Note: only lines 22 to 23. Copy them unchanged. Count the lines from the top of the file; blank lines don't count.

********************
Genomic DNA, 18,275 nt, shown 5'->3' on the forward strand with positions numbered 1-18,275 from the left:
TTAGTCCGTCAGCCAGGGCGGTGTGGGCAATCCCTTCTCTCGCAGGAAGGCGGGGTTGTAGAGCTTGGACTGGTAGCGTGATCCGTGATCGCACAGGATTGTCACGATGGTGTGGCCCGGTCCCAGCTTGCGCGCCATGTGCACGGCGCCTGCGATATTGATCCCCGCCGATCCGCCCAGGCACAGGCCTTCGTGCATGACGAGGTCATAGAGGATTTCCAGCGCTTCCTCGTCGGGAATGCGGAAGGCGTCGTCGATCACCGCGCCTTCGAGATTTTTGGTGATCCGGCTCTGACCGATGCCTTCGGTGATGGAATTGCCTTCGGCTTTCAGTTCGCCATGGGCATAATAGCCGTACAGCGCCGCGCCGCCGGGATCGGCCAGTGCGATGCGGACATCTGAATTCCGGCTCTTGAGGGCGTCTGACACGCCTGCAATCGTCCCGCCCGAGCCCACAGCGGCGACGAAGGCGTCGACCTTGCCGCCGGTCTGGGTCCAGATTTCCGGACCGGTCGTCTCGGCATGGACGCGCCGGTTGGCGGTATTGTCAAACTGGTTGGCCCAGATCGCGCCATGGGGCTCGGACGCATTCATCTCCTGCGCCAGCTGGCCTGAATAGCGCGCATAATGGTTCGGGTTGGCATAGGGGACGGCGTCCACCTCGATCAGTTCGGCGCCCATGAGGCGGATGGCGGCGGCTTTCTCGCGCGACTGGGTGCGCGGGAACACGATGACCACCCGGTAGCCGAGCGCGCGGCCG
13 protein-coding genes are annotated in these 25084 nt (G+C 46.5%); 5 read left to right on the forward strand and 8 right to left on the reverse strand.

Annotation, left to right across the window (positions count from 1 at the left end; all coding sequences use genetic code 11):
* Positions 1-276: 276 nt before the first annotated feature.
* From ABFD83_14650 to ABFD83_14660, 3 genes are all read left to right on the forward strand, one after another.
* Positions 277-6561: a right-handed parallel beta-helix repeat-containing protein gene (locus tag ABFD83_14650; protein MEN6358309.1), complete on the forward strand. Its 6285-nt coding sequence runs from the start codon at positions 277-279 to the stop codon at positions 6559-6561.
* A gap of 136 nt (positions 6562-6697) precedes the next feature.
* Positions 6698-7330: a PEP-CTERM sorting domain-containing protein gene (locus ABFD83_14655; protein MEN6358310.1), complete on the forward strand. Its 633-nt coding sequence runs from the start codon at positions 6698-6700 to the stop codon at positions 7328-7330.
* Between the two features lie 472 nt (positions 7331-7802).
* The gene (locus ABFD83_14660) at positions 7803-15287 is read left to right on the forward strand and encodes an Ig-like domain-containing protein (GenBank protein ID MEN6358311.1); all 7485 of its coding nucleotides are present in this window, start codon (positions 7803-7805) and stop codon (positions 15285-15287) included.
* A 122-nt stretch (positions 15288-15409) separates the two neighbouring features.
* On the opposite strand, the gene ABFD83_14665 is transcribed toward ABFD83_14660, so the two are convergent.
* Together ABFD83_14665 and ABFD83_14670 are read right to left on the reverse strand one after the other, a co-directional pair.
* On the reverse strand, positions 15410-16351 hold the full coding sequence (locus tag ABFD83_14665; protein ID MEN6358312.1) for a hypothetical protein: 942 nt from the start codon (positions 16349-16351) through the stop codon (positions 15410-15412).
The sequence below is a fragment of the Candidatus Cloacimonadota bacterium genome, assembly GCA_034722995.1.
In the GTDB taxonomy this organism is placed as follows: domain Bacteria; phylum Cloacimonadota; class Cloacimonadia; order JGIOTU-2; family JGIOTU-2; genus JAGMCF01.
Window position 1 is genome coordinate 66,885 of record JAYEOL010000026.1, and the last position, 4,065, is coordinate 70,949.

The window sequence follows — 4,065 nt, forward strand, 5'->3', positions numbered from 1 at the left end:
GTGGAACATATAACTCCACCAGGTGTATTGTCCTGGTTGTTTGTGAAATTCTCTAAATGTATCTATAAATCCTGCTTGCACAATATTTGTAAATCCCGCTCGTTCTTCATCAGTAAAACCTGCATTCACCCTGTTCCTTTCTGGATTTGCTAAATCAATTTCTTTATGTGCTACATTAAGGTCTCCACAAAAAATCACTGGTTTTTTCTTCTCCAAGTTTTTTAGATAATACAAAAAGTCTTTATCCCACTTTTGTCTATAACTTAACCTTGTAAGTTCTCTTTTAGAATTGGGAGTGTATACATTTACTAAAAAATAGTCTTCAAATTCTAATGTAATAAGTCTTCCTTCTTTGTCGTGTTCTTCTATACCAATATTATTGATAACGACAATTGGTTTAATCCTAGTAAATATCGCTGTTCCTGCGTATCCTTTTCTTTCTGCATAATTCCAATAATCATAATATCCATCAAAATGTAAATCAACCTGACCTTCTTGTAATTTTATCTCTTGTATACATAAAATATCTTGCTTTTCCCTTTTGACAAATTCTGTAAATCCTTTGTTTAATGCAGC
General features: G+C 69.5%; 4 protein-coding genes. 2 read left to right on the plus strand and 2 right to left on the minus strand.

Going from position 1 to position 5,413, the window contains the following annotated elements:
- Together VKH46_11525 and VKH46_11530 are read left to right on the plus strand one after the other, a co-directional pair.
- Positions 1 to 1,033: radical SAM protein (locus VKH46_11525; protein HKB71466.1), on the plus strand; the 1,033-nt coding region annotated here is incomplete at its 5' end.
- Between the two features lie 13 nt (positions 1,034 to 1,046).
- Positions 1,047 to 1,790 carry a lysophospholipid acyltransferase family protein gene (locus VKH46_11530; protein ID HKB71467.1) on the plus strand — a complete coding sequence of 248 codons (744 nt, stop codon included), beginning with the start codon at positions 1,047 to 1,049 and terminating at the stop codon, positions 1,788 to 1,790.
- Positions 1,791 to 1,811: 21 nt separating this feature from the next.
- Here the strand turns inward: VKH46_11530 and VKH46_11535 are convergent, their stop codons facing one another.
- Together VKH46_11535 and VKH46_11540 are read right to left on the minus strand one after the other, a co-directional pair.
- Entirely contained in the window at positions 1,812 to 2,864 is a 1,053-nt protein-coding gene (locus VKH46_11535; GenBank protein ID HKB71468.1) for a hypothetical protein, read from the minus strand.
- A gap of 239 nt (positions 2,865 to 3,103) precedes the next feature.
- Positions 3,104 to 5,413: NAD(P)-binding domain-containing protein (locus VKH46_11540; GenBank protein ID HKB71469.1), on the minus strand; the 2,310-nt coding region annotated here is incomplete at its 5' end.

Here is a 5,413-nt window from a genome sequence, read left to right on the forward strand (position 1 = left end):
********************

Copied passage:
Going from position 1 to position 5,413, the window contains the following annotated elements:
- Together VKH46_11525 and VKH46_11530 are read left to right on the plus strand one after the other, a co-directional pair.